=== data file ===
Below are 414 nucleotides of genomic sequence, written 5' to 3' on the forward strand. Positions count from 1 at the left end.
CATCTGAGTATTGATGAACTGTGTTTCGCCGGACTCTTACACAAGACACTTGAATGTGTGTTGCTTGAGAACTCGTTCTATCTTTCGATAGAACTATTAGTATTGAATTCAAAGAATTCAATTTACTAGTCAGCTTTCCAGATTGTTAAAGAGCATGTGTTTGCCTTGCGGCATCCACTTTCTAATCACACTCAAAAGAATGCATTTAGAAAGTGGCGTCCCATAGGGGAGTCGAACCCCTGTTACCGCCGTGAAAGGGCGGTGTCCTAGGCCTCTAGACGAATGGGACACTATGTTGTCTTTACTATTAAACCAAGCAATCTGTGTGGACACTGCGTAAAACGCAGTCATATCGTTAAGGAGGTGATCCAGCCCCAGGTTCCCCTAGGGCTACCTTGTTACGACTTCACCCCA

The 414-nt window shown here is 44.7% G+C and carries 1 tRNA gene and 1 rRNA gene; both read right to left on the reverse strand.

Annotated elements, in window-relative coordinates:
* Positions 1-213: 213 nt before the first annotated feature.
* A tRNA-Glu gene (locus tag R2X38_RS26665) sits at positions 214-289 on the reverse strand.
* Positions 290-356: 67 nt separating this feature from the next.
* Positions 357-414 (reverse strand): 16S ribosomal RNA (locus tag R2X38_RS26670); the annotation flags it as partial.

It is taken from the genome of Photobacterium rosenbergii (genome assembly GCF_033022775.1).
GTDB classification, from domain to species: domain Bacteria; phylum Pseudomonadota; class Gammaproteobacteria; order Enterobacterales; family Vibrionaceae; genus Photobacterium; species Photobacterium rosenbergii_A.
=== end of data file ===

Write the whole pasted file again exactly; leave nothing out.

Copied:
Below are 414 nucleotides of genomic sequence, written 5' to 3' on the forward strand. Positions count from 1 at the left end.
CATCTGAGTATTGATGAACTGTGTTTCGCCGGACTCTTACACAAGACACTTGAATGTGTGTTGCTTGAGAACTCGTTCTATCTTTCGATAGAACTATTAGTATTGAATTCAAAGAATTCAATTTACTAGTCAGCTTTCCAGATTGTTAAAGAGCATGTGTTTGCCTTGCGGCATCCACTTTCTAATCACACTCAAAAGAATGCATTTAGAAAGTGGCGTCCCATAGGGGAGTCGAACCCCTGTTACCGCCGTGAAAGGGCGGTGTCCTAGGCCTCTAGACGAATGGGACACTATGTTGTCTTTACTATTAAACCAAGCAATCTGTGTGGACACTGCGTAAAACGCAGTCATATCGTTAAGGAGGTGATCCAGCCCCAGGTTCCCCTAGGGCTACCTTGTTACGACTTCACCCCA

The 414-nt window shown here is 44.7% G+C and carries 1 tRNA gene and 1 rRNA gene; both read right to left on the reverse strand.

Annotated elements, in window-relative coordinates:
* Positions 1-213: 213 nt before the first annotated feature.
* A tRNA-Glu gene (locus tag R2X38_RS26665) sits at positions 214-289 on the reverse strand.
* Positions 290-356: 67 nt separating this feature from the next.
* Positions 357-414 (reverse strand): 16S ribosomal RNA (locus tag R2X38_RS26670); the annotation flags it as partial.

It is taken from the genome of Photobacterium rosenbergii (genome assembly GCF_033022775.1).
GTDB classification, from domain to species: domain Bacteria; phylum Pseudomonadota; class Gammaproteobacteria; order Enterobacterales; family Vibrionaceae; genus Photobacterium; species Photobacterium rosenbergii_A.